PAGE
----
Woody Allen continues his love-affair with Dostoyevsky in the 2015 entry from the multi-talented creator who reliably churns out one feature every calendar year.
This time, Allen’s muse is Emma Stone, well-cast as the deft college student who quickly develops a crush on her middle-aged, boozing, aggrandized, self-destructive philosophy professor, played with aplomb by Joaquin Phoenix.
Together they wander around campus spouting quips of wisdom which without the wholly appropriate setting could otherwise be dismissed as droll exposition. Not content with his cosy job, attention from his prize student or affair with a married faculty member (Parker Posey), the professor comes across a man whom he summarily decides is a bad human being, beginning to wonder what it would be like to kill him.
Not the first time Allen has toyed with themes taken all too openly from the Russian author’s famed Crime and Punishment, his protagonist theorizes if and when it is moral to take a life and whether the net benefit to society and his own sense of self would make it all worthwhile. Situating the comedy-drama in a faculty and philosophy department, Allen’s latest also features casual allusions to Hitchcock’s Rope, which likewise revolved around the philosophical musings of its protagonists/antagonists, however you want to look at it.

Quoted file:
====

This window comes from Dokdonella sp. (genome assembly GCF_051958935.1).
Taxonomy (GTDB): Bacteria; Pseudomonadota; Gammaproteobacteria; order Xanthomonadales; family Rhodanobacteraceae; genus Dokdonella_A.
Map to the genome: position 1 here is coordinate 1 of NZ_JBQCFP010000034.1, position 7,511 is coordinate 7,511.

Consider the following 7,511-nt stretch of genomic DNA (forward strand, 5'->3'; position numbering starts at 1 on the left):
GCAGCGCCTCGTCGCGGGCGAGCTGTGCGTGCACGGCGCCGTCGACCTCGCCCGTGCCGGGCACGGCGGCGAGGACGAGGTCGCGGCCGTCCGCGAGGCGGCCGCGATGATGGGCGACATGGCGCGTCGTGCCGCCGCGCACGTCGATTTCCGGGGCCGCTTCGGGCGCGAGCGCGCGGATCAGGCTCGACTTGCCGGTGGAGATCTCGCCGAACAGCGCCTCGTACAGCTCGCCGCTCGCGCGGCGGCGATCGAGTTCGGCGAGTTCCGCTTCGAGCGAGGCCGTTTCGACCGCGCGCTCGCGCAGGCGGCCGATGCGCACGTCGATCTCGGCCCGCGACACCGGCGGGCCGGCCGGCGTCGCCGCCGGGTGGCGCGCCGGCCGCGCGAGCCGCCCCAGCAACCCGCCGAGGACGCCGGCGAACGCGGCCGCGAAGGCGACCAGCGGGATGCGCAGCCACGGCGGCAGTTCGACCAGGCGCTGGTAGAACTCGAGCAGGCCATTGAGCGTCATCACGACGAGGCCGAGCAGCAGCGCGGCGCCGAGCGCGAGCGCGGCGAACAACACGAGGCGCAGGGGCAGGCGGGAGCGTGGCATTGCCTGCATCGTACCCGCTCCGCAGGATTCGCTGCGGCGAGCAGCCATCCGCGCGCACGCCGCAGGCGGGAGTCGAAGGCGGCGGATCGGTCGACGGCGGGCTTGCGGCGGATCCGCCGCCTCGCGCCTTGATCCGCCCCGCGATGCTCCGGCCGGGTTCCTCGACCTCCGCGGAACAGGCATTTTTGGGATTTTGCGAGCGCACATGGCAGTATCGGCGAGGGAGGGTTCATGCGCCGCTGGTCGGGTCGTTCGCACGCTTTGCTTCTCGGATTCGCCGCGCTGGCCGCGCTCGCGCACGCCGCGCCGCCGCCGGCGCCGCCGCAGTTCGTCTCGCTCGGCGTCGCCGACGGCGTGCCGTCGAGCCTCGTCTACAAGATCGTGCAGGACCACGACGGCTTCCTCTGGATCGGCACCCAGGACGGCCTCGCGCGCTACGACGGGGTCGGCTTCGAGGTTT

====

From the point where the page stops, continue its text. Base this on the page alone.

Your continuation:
With his professor dreaming of committing the perfect crime, Irrational Man draws much more direct allusions to Hitchcock’s similarly-themed Dial M for Murder as the plot progresses and things begin to unravel. The conflation of two very distinct and normally un-relatable stories, namely a college student falling for her professor and that of a cold-blooded murder (handled with adroit humour) would normally be treacherous ground for any director, but veteran Allen handles it masterfully, creating the latest in a series of comedies/dramas/film-musings uniquely attuned to the director’s distinct sensibilities.
The ending itself an indirect reference to Allen’s largely under-appreciated Matchpoint, Irrational Man’s conclusion is abrupt, tense, sorrowfully tragic and strangely satisfying all at once, an unusual conflation of emotions and reactions we have come to expect from a brilliant filmmaker who has again delivered, and is thankfully, now well into his late-70’s, still making movies.
Irrational Man is in cinemas from August 20